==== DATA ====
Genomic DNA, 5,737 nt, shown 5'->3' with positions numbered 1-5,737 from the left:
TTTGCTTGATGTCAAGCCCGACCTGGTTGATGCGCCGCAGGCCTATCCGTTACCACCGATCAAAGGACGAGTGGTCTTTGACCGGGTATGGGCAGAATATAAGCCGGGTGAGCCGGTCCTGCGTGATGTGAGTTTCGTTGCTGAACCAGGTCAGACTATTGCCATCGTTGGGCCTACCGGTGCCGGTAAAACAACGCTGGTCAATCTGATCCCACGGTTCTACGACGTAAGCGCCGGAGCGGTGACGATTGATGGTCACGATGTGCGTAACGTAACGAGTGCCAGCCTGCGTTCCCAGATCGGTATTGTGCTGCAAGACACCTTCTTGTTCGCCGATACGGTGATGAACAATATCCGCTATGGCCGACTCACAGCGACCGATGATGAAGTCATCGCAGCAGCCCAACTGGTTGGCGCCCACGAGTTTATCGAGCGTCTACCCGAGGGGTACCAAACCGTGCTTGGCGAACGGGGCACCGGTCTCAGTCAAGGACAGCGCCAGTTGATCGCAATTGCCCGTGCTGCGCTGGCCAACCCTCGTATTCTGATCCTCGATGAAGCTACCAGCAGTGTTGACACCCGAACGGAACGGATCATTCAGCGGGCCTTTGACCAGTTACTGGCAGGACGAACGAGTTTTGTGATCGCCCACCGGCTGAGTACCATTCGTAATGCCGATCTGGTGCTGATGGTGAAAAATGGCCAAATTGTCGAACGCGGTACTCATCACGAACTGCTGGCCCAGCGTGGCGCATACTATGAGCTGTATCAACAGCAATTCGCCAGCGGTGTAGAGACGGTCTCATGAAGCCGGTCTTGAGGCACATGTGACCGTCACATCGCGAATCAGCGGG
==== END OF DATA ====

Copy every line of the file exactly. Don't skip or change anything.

Genomic DNA, 5,737 nt, shown 5'->3' with positions numbered 1-5,737 from the left:
TTTGCTTGATGTCAAGCCCGACCTGGTTGATGCGCCGCAGGCCTATCCGTTACCACCGATCAAAGGACGAGTGGTCTTTGACCGGGTATGGGCAGAATATAAGCCGGGTGAGCCGGTCCTGCGTGATGTGAGTTTCGTTGCTGAACCAGGTCAGACTATTGCCATCGTTGGGCCTACCGGTGCCGGTAAAACAACGCTGGTCAATCTGATCCCACGGTTCTACGACGTAAGCGCCGGAGCGGTGACGATTGATGGTCACGATGTGCGTAACGTAACGAGTGCCAGCCTGCGTTCCCAGATCGGTATTGTGCTGCAAGACACCTTCTTGTTCGCCGATACGGTGATGAACAATATCCGCTATGGCCGACTCACAGCGACCGATGATGAAGTCATCGCAGCAGCCCAACTGGTTGGCGCCCACGAGTTTATCGAGCGTCTACCCGAGGGGTACCAAACCGTGCTTGGCGAACGGGGCACCGGTCTCAGTCAAGGACAGCGCCAGTTGATCGCAATTGCCCGTGCTGCGCTGGCCAACCCTCGTATTCTGATCCTCGATGAAGCTACCAGCAGTGTTGACACCCGAACGGAACGGATCATTCAGCGGGCCTTTGACCAGTTACTGGCAGGACGAACGAGTTTTGTGATCGCCCACCGGCTGAGTACCATTCGTAATGCCGATCTGGTGCTGATGGTGAAAAATGGCCAAATTGTCGAACGCGGTACTCATCACGAACTGCTGGCCCAGCGTGGCGCATACTATGAGCTGTATCAACAGCAATTCGCCAGCGGTGTAGAGACGGTCTCATGAAGCCGGTCTTGAGGCACATGTGACCGTCACATCGCGAATCAGCGGG